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S&P: Ratings on four Dubai-based banks lowered  Join our daily free Newsletter

MENAFN Press - 03/12/2009

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(MENAFN Press) Standard & Poor's Ratings Services said that it has lowered its long-term counterparty credit ratings on Emirates Bank International PJSC (EBI), National Bank of Dubai (NBD), and Mashreqbank (Mashreq) to 'BBB' from 'A-'. The short-term counterparty credit ratings were affirmed at 'A-2'. At the same time, we lowered our long- and short-term counterparty credit ratings on Dubai Islamic Bank (DIB) to 'BBB-/A-3' from 'BBB/A-2'. The long- and short-term ratings on these four banks remain on CreditWatch with negative implications. Emirates NBD PJSC (not rated) recently merged the assets and liabilities of EBI and NBD.

"The rating actions reflect our decision to lower our assessments of the banks' respective stand-alone credit profiles (SACPs) because of their high exposure to Dubai-based government-related entities (GREs), which we downgraded earlier today," said Standard & Poor's credit analyst Emmanuel Volland.

We now consider the likelihood of extraordinary support from the Dubai government as "low" for the corporate GREs since Dubai World (including Nakheel) announced it will seek a six-month standstill on its financings (see "Six Dubai GREs Downgraded Following Review Of Extraordinary Government Support; Still On Watch Neg," published Dec. 2, 2009).

"However, we continue to expect extraordinary support to be made available from United Arab Emirates authorities, if needed, for Mashreq, EBI, NBD, and DIB given their high systemic importance," Mr. Volland said.

"Our lower assessments of the banks' SACPs hinge on our view that their respective financial profiles, including their asset quality and capitalization, are weaker than we had previously assessed due to their large exposures to the Dubai GREs. Of the four, we believe that Mashreq is the least exposed," Mr. Volland added.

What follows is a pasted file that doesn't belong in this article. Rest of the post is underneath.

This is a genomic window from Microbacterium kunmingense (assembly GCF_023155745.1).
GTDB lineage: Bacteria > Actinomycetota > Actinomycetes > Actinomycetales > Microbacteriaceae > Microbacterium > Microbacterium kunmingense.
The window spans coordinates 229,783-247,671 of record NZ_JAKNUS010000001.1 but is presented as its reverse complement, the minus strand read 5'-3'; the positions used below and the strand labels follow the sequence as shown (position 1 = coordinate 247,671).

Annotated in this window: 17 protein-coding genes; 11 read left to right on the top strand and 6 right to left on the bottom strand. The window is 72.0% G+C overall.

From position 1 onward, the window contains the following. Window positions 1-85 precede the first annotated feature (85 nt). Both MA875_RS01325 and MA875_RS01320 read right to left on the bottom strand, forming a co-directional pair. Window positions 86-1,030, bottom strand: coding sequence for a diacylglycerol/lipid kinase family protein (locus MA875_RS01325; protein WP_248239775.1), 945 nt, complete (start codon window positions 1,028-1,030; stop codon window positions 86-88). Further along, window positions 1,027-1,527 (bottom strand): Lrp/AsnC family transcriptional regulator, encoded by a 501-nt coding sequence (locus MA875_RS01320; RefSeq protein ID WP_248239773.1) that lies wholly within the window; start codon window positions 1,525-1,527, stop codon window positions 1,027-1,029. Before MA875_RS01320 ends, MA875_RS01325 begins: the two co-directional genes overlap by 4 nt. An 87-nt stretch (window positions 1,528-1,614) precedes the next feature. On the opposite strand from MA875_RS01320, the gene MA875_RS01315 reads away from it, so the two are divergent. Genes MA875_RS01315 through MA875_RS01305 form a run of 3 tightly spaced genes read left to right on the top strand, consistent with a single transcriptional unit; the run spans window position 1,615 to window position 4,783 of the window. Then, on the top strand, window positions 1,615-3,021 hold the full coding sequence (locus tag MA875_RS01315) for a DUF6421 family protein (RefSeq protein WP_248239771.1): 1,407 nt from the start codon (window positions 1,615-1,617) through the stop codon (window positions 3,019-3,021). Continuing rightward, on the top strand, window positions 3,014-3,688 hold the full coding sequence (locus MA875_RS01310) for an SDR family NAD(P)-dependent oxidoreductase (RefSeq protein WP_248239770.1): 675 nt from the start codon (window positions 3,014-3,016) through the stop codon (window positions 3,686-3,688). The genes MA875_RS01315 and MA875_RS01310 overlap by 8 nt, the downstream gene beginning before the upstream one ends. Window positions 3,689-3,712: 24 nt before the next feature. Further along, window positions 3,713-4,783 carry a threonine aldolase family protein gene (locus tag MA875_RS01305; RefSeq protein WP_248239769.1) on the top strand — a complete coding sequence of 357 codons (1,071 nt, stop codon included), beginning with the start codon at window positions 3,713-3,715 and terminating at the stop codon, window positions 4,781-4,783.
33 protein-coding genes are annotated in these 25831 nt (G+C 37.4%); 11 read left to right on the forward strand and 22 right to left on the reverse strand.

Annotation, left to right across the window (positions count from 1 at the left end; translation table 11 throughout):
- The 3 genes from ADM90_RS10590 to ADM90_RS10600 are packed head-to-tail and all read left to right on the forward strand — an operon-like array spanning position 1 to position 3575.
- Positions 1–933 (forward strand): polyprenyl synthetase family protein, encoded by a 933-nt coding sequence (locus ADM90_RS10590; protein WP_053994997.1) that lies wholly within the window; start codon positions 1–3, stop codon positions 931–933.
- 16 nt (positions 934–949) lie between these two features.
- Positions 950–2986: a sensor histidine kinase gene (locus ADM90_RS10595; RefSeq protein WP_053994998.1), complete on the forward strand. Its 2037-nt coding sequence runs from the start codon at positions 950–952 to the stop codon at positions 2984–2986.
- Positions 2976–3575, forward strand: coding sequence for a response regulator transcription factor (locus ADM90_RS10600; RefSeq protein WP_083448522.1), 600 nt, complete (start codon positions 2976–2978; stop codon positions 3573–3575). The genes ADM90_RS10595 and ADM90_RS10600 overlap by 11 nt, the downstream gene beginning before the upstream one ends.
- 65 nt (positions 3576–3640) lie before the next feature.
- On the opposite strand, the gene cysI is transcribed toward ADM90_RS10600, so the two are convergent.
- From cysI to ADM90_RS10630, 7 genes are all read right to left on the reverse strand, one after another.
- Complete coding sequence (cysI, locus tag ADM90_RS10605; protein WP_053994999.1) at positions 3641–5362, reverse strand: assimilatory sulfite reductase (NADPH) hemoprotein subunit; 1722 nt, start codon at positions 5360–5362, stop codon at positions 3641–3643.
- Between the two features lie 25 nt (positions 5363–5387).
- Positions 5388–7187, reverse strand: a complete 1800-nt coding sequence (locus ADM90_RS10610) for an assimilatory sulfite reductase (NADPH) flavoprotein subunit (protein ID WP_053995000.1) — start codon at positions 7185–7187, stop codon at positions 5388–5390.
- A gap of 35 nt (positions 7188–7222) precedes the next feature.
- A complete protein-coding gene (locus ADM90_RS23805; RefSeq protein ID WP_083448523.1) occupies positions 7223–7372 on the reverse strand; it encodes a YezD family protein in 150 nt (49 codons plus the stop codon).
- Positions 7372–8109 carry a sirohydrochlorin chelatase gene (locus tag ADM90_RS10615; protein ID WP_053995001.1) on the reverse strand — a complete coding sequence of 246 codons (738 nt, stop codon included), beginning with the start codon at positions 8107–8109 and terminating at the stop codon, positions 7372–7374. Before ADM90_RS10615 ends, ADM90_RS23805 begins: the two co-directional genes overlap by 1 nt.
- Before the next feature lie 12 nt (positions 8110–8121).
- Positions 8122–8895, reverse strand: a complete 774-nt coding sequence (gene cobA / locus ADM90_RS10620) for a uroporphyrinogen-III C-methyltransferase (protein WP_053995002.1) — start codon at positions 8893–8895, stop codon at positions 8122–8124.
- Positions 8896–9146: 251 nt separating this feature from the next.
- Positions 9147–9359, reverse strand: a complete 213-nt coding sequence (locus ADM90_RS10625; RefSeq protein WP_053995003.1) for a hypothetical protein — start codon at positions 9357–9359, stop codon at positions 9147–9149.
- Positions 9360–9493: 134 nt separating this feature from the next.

The rating actions also take into account the deteriorated economic environment, including the fall of real estate prices, which have started to weigh on the banks' financial profiles in our view. Their respective asset quality indicators have generally weakened over recent quarters.

"The negative implications of the CreditWatch placements partly reflect remaining uncertainties about the full impact of Dubai World's requested standstill on the banks' asset quality, financial performance, and capitalization," Mr. Volland said.

We will also assess the impact of the future economic performance of Dubai on the banks and future access to financing for these entities. The CreditWatch placement also reflects our continuing review of the stand-alone credit quality of the Dubai GREs, which could lead to further downgrades. We plan to resolve these CreditWatch placements within the next three months.


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